Landmark Pennsylvania case curbs governor’s power to OK fracking

Source: DollarPhotoClub

In a landmark ruling, Pennsylvania’s Commonwealth Court decided on Wednesday that the governor does not have the right to overrule decisions made by the Department of Conservation and Natural Resources about whether to lease state lands for oil and gas development.

At the same time it found that the state Legislature is within rights to use proceeds from oil and gas production on state forest lands for general state budget purposes.

The case was launched in March 2012 by the Pennsylvania Environmental Defence Foundation which argued that hundreds of millions of dollars generated by oil and gas leases on state land should be used exclusively for conservation of state lands, and contested the Legislature’s use of revenue from those leases to help balance Pennsylvania’s budgets.

In 2009 alone, the Legislature transferred $143 million in lease revenue from the fund to help balance the state budget, as well as channelled millions of dollars in lease fund money to pay for DCNR’s operations.

In an opinion written by Judge P. Kevin Brobson he explained that “there is no constitutional mandate that monies derived from the leasing of state lands for oil and natural gas development be reinvested into the conservation and maintenance of the commonwealth’s public natural resources.”

Commonwealth Court also turned aside the foundation’s argument that the state has underfunded DCNR in violation of the law. The group presented no evidence that DCNR”s funding is inadequate, the judges found.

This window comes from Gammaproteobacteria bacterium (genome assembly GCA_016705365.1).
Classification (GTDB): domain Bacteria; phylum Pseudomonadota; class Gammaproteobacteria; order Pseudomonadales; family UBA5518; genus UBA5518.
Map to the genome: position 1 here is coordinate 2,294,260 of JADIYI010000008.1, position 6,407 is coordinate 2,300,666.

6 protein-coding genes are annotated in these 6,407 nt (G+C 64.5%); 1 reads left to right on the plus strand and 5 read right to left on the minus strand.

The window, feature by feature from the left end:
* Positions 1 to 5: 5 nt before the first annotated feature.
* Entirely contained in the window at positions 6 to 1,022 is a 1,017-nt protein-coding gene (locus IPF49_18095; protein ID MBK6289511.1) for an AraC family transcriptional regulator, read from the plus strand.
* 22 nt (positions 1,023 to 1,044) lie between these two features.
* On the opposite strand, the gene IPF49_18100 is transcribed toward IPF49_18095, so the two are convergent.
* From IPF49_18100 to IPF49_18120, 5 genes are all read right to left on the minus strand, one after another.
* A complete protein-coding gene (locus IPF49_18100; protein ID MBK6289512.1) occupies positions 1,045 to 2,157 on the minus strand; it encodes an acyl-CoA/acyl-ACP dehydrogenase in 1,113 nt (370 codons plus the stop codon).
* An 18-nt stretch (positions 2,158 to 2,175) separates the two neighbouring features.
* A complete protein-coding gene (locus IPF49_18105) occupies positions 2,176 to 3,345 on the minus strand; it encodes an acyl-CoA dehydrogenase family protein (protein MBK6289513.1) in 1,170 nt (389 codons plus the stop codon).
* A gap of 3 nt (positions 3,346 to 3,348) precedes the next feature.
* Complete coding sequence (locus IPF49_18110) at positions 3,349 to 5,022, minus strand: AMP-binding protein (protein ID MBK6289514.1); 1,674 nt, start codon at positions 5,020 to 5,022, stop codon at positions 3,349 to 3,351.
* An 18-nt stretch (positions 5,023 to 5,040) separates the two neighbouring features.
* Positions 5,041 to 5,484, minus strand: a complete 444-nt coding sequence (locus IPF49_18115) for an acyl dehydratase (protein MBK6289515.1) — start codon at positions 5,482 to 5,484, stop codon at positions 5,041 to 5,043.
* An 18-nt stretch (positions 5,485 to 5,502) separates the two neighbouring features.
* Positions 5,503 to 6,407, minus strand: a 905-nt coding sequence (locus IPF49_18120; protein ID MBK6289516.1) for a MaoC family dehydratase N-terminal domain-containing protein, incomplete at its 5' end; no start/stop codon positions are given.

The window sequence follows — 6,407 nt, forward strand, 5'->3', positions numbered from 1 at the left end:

The judges declined to address the foundation’s challenges to lease sales from 2008 and 2010 due to lack of jurisdiction.

At the same time the Court did not uphold Gov. Corbett’s contention that governors have the authority to override DCNR decisions regarding the awarding or denial of leases.

“This is not to say that the Governor, as the chief executive, and the General Assembly are precluded from attempting to influence DCNR’s leasing decisions,” Judge Brobson wrote. But based on the 1995 Conservation and Natural Resources Act, “the ultimate decision lies exclusively with DCNR, and DCNR, therefore, is accountable for making the decision to lease and, if challenged, justifying it.”

The Commonwealth Court’s decision is not final as both parties can appeal it to the state Supreme Court, although it is not likely that an appeal will be lodged by Mr Corbett’s legal team. Patrick Henderson, Mr. Corbett’s top energy adviser, said the administration’s lawyers are still reviewing the opinion, but he called the decision “a very resounding victory for the authority of both the executive and the legislative branch.”

“We’re appreciative, pleased, but not surprised with the ruling simply because we’ve always believed that this was a matter of policy choices, and it was clearly permissible under both the statute and the constitution,” he said.

John Childe, an attorney for Pennsylvania Environmental Defense Foundation, on the other hand has already stated that he will appeal the decision of the Court.

“I’m disappointed the court refused to deal with the basic constitutional questions that I raised,” he told The Pittsburgh Post Gazette.

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